TAMPA, Fla. — Health officials continue to watch Florida's ongoing meningococcal outbreak now that college students are back on campus for the fall semester. They're considered an at-risk group.
“We have an above-average number of cases of meningitis in Florida,” said Dr. Jill Roberts, Associate Professor at the USF College of Public Health.
Florida’s meningococcal outbreak has been a problem for months.
Meningococcal meningitis is an inflammation of the brain and spinal cord that is often deadly.
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“It’s nothing to mess around with,” said Roberts.
According to the Centers for Disease Control and Prevention, this outbreak over the summer mostly impacted gay and bisexual men.
College students are an at-risk group, too, and now that they’re back on campus for the fall semester, some health officials worry about more spread.
“There is never a time at which we shouldn’t be concerned about meningitis spreading in schools. Especially in colleges,” said Roberts.
That’s because the disease is spread through close, prolonged contact.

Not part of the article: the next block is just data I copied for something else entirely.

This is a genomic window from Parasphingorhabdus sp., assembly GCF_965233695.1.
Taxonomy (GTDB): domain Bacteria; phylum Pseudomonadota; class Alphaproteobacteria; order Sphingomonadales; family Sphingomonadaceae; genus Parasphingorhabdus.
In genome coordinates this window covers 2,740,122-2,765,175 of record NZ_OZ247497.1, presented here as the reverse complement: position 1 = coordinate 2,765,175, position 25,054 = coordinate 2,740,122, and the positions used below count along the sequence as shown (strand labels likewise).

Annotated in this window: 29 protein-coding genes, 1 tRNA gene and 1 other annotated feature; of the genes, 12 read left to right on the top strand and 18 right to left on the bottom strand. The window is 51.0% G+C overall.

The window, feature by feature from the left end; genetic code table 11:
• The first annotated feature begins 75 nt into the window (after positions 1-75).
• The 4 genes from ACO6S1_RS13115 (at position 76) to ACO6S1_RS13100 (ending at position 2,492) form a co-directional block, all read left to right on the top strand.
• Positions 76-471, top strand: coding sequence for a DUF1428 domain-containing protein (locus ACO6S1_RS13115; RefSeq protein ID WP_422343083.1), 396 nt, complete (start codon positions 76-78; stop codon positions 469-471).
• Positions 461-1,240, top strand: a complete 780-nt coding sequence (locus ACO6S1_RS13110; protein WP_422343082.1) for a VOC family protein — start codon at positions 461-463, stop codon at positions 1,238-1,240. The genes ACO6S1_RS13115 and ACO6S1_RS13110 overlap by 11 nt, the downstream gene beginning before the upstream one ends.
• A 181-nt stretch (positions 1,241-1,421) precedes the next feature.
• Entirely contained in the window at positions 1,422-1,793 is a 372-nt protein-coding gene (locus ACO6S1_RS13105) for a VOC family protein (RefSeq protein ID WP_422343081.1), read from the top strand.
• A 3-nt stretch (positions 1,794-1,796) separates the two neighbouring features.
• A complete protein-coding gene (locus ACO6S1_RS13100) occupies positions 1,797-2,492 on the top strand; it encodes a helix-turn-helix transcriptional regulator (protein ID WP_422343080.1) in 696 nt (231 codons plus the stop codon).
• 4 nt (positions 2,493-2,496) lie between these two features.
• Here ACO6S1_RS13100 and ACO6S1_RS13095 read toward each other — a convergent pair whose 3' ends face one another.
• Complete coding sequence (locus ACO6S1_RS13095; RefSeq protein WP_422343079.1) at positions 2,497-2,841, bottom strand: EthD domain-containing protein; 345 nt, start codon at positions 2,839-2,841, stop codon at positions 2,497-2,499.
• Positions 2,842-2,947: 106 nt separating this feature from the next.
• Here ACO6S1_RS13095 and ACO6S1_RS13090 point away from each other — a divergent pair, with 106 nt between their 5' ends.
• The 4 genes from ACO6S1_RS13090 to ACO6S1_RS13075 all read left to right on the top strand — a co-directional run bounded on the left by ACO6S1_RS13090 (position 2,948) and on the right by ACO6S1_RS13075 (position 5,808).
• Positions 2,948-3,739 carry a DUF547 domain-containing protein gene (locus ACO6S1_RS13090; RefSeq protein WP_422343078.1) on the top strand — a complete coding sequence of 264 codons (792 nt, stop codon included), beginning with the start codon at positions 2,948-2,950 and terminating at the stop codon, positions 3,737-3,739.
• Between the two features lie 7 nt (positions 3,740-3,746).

“We have these close living quarters. College students tend to share items. They live communally. They may share utensils. They may share spaces. They may be in very close contact with each other,” said Roberts.
Meningitis spread in college students has always been a concern.
“We do have a history here, USF, of having lost a student from meningitis and never want to see that happen again,” said Roberts.
Schools are working to protect students from this disease.
At the University of South Florida, officials strongly encourage the meningitis vaccine.
“Meningitis, most importantly, this particular outbreak, is preventable. That vaccine is very, very efficacious. So anybody who isn’t vaccinated for it should be,” said Roberts.
At the University of Tampa, school officials tell ABC Action News that the providers at the UT Health Center have been trained to recognize the signs of meningitis.
UT also strongly encourages the vaccine and has it available on campus. Meningitis educational flyers are regularly posted in residential halls.
While doctors don’t expect widespread infections, they said it’s crucial students know the symptoms so they can act fast, just in case. They should watch out for a stiff neck, headache, fever, and a dark purple rash.
“It’s an emergency situation and needs to be treated immediately. We can actually see patients go from zero symptoms to dead in 24 hours,” said Roberts.